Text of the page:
Developing and expanding a collaborative regional allied health education model through learning needs analysis, and evaluation of content, mode of delivery and process

Mrs Kathie Lowe1,2, Ms Anna Sullivan1,3

1Hume Allied Health Education Group, Hume region, Australia, 2GV Health, Shepparton, Australia, 3Albury-Wodonga Health, Wodonga, Australia

Aim:  Hume Allied Health Education Group (HAHEG) was founded in 2012 with the aim of reducing duplication of effort and improving coordination of allied health education, training and professional development in the region.

Method: In May 2012, the well established Hume Allied Health Leaders Council identified duplication of effort and a lack of coordination of education for allied health staff in the region, and initiated a subcommittee to address these issues.  The inaugural meeting was held in June 2012 and representatives from seven allied health disciplines attended.  During 2012, HAHEG established processes for a collaborative, structured approach to regional education activities, and conducted an Education and Training survey for allied health staff in the region. This informed 2013 and 2014 education delivery.  Since commencement HAHEG has delivered two regional conferences, and over ten workshops.  HAHEG has evaluated all programs delivered, including processes used in planning and delivery.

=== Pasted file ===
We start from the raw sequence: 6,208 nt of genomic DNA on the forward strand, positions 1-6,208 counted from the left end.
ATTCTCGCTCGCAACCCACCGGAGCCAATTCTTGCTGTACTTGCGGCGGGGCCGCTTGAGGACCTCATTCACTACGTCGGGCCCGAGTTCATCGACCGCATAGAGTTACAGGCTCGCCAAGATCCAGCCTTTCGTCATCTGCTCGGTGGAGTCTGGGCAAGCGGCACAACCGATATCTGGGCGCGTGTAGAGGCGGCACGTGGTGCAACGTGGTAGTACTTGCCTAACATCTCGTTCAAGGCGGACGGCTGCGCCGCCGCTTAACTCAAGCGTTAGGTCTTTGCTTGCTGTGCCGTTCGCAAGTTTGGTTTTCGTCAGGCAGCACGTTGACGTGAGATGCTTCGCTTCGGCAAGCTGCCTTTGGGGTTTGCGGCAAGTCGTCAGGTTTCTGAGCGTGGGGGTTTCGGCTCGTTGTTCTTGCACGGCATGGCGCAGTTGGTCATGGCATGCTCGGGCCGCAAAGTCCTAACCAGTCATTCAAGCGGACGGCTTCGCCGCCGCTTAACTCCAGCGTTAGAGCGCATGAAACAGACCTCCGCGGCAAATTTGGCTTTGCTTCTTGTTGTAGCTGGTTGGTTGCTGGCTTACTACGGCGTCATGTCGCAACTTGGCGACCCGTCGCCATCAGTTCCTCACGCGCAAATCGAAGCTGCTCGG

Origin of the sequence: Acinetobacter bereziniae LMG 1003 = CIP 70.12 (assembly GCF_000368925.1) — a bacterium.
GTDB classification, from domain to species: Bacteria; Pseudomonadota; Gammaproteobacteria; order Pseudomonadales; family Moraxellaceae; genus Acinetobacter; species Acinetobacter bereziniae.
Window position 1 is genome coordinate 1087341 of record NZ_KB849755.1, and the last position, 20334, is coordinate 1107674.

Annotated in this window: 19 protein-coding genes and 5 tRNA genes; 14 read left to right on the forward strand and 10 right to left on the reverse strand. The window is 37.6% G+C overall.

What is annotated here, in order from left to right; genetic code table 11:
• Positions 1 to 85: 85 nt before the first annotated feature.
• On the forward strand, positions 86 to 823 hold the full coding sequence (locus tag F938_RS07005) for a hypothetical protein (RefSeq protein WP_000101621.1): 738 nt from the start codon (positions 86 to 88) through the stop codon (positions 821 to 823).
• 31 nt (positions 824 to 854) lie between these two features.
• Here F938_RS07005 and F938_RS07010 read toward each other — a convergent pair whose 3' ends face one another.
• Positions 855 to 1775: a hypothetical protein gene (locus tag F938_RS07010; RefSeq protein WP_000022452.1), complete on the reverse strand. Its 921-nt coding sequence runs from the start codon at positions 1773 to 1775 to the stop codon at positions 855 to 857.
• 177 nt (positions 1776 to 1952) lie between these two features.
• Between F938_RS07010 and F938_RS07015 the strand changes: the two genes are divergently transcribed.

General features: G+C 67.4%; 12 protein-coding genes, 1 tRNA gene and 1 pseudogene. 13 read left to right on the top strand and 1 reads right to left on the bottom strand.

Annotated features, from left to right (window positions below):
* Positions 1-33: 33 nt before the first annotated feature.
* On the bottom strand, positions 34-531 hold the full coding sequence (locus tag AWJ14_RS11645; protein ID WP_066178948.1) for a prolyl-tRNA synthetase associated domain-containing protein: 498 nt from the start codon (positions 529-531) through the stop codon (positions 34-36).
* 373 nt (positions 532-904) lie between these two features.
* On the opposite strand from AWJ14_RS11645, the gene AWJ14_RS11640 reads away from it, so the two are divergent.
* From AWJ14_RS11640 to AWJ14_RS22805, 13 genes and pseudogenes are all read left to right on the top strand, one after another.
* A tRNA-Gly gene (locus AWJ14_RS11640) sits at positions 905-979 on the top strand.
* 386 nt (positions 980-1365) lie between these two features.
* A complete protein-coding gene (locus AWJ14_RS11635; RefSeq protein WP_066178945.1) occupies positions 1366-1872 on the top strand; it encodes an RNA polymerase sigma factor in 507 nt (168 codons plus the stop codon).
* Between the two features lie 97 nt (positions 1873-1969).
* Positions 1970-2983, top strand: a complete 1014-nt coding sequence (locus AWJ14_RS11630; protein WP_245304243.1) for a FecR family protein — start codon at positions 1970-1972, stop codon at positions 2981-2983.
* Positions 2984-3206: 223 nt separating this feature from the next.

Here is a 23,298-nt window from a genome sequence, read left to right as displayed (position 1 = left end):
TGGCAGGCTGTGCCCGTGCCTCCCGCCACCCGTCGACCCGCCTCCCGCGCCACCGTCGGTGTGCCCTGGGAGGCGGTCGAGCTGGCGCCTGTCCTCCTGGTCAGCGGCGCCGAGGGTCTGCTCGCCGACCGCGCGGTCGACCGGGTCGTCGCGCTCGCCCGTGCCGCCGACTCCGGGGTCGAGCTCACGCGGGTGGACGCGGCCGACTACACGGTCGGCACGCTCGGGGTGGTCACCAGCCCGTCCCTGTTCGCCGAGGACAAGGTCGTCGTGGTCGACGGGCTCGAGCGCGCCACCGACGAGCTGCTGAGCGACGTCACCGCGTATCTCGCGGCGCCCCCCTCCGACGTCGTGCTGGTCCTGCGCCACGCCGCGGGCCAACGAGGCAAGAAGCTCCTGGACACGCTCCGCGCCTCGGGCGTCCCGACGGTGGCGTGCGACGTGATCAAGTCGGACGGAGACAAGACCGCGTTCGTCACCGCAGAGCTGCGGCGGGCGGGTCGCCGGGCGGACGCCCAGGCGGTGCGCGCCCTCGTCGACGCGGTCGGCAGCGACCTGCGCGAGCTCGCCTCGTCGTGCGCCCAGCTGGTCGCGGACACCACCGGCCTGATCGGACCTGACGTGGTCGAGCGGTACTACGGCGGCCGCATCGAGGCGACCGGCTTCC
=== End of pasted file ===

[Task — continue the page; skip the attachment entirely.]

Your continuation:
Results:

  • HAHEG has been effective in reducing duplication of effort for Allied Health education staff in the region through ongoing collaboration.
  • Evaluation of individual programs delivered strongly supports face-to-face delivery for half-day or longer workshops; mixed responses for shorter workshops.
  • Process evaluation supports utilising online tools for booking and document sharing. Sharing workshop costs across multiple sites can reduce effectiveness at particular organisations due to limited scheduling.

Significance of the findings to allied health:  A collaborative approach to regional allied health education can be effective in reducing duplication of effort and improving coordination of education activity, however, ongoing improvement requires analysis of education program delivery, content and processes.